Osteoprotegerin predicts cardiovascular events in patients treated with haemodialysis

Ping-Hsun Wu, Rie Io Glerup, My Hanna Sofia Svensson, Niclas Eriksson, Jeppe Hagstrup Christensen, Torbjörn Linde, Östen Ljunggren, Bengt Fellström*

*Corresponding author for this work

Research output: Contribution to journalJournal articleResearchpeer-review

Abstract

Background. Disturbances in bone mineral metabolism are associated with increased mortality and cardiovascular events (CVEs). However, the association between bone-associated protein biomarkers, mortality and CVEs independent of cytokine activation remains unknown. This study aimed to investigate bone-associated protein biomarkers and the association with inflammatory cytokines and cardiovascular (CV) outcomes. Methods. This prospective study enrolled haemodialysis patients in Denmark between December 2010 and March 2011. Using a proximity extension proteomics assay, nine bone-associated proteins were examined: cathepsin D (CTSD), cathepsin L1 (CTSL1), dickkopf-related protein 1, fibroblast growth factor 23, leptin, osteoprotegerin (OPG), receptor activator of nuclear factor kappa-B ligand, TNF-related apoptosis-inducing ligand (TRAIL) and TRAIL receptor 2 (TRAIL-R2). The importance of the bone-associated protein markers was evaluated by a random forest (RF) algorithm. The association between bone-associated proteins with all-cause death, CV death and CVEs was analysed in multivariable Cox models adjusted for age, gender, comorbidities, laboratory data and dialysis duration. Results. We enrolled 331 patients [63.7% men; mean age, 65 years (standard deviation 14.6)] in a prospective cohort study with 5 years of follow-up. When adjusting for confounders, CTSL1 remained associated with all-cause death and four biomarkers were associated with CVEs. However, the association between bone markers and the outcomes was attenuated after adjusting for inflammatory proteins and only OPG remained associated with CVEs in the adjusted model. Evaluating the importance of bone markers by RF, OPG was the most important marker related to CVEs. OPG also improved the prediction of CVEs in integrated discrimination improvement and net reclassification improvement analyses. Conclusions. OPG, a well-known bone biomarker, was associated with CVEs independent of cytokine activity. In contrast, the association between CVEs and the remaining three bone-associated proteins (TRAIL-R2, CTSD and CTSL1) was affected by cytokine inflammation activity.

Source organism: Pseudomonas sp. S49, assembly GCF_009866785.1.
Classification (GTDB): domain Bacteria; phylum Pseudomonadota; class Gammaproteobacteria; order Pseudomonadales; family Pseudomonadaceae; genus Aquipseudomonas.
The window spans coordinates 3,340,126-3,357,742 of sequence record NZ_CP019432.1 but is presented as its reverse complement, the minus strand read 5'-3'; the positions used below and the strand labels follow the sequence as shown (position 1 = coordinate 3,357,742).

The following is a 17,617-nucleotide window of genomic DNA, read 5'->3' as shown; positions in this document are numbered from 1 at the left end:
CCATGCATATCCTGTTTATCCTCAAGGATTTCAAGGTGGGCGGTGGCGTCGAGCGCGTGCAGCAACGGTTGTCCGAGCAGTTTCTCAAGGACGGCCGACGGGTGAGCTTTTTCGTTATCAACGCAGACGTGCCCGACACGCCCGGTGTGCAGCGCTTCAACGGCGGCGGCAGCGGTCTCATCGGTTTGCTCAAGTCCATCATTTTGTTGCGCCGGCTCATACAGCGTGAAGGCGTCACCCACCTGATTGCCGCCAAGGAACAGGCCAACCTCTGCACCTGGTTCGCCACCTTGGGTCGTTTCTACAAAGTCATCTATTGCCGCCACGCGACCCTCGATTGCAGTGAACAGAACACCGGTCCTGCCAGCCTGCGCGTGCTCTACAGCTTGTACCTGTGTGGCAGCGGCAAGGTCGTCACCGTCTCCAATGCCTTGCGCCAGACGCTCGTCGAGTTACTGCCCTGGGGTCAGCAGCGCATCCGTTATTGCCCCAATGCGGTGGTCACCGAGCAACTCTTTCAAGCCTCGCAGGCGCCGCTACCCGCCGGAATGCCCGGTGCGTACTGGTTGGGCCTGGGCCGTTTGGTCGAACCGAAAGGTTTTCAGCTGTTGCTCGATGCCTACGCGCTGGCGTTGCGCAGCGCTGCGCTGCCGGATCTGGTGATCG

Original languageEnglish
JournalNephrology, Dialysis, Transplantation
Volume37
Issue number6
Pages (from-to)1162–1170
Number of pages9
ISSN0931-0509
DOIs
Publication statusPublished - 25 May 2022

Bibliographical note

© The Author(s) 2021. Published by Oxford University Press on behalf of ERA-EDTA.

Keywords

  • bone markers
  • cardiovascular disease
  • haemodialysis
  • inflammation
  • mortality

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